Science: Experiment, Revelation

Thu, 6 Jan 1994 12:12:26 CST

J. McCreery surely makes a good connection in linking the split within
anthropology between postmodern and positivist types to C.P. Snow's "Two
Cultures" essay. I think, however, that McCreery gives too great a role
to experimentation in his conception of science. In my view, commitment
to evidence and reason is all that is crucial; science consists more in
a general epistemology (and its products) than in a specific
methodology--even when that "specific" methodology is as diverse and
far-reaching as experimentation. From this perspective, experimentation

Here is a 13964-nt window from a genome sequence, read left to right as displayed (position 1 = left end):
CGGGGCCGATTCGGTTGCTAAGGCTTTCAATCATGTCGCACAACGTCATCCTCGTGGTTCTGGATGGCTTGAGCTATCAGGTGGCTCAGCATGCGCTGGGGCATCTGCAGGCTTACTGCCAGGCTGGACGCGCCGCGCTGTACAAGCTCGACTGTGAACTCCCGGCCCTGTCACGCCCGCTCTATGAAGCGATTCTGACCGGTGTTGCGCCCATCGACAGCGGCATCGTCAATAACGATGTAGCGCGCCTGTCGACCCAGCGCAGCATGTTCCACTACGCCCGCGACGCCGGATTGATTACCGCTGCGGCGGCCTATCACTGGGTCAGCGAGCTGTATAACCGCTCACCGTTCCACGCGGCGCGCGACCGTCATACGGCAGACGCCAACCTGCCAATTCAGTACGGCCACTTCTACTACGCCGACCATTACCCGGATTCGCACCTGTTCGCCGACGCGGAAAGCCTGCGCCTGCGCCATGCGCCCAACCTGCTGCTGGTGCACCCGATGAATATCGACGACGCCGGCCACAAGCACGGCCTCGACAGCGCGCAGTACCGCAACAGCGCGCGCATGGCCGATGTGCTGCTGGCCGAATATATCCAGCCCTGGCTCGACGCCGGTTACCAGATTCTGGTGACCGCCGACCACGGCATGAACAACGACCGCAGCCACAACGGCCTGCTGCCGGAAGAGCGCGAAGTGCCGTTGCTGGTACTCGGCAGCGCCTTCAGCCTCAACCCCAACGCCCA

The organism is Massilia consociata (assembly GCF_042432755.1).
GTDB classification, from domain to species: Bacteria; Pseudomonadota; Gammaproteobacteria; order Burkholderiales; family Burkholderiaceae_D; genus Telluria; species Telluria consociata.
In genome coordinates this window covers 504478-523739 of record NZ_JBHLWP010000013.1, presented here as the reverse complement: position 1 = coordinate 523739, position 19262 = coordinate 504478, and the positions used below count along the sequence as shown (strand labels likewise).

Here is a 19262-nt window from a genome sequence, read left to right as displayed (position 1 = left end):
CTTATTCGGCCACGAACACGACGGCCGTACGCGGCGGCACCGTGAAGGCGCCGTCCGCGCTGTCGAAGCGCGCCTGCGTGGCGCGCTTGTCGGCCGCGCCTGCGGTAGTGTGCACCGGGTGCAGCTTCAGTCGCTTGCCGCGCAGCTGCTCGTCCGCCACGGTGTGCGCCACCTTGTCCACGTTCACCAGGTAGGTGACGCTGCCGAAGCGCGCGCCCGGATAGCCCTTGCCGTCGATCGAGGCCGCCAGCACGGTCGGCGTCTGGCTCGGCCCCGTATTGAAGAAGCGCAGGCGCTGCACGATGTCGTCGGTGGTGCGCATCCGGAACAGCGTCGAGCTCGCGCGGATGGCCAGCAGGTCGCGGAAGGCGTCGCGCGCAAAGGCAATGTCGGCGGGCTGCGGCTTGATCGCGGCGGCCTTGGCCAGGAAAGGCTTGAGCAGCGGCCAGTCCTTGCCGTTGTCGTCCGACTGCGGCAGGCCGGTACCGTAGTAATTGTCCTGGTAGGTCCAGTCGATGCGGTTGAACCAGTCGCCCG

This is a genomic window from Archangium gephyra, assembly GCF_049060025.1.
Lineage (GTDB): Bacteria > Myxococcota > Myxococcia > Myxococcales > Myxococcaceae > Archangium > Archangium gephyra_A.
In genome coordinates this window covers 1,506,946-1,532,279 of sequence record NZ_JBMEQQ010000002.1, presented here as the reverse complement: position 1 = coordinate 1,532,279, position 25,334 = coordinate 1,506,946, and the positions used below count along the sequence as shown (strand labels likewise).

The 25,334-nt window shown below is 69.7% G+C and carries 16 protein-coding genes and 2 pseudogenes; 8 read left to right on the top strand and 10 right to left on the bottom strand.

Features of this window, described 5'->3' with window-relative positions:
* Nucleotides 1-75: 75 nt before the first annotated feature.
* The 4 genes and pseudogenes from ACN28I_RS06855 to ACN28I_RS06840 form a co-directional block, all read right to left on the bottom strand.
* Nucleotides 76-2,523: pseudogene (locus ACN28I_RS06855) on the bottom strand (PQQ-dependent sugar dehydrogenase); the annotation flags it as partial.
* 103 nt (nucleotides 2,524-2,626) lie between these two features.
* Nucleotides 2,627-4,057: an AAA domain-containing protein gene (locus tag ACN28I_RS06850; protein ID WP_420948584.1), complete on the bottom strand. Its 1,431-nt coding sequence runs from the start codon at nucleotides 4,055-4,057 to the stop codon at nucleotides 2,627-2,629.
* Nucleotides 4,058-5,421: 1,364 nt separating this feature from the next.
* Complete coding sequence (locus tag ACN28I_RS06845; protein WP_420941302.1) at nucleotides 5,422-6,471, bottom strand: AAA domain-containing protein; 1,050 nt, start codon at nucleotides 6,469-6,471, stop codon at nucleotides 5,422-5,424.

is simply the ideal method for gathering evidence, because it ensures
that the evidence obtained will bear directly on one's reasoning. On a
related point: K. Poewe asserts that "revelation and insight play into
the scientific process, minimally, at the point of scientific
discovery." I would agree heartily that flashes of insight are hugely
important, and I mean to include them under the heading of "reason" when
I characterize science laconically as the process and products of
ongoing interaction between evidence and reason. I would not use the
term "revelation" in this context, however, because what is
characteristic of what are usually called "revelations" is that their
origin and content are explicitly exempted from scrutiny based on
further interaction between reason and evidence alone. --Bob Graber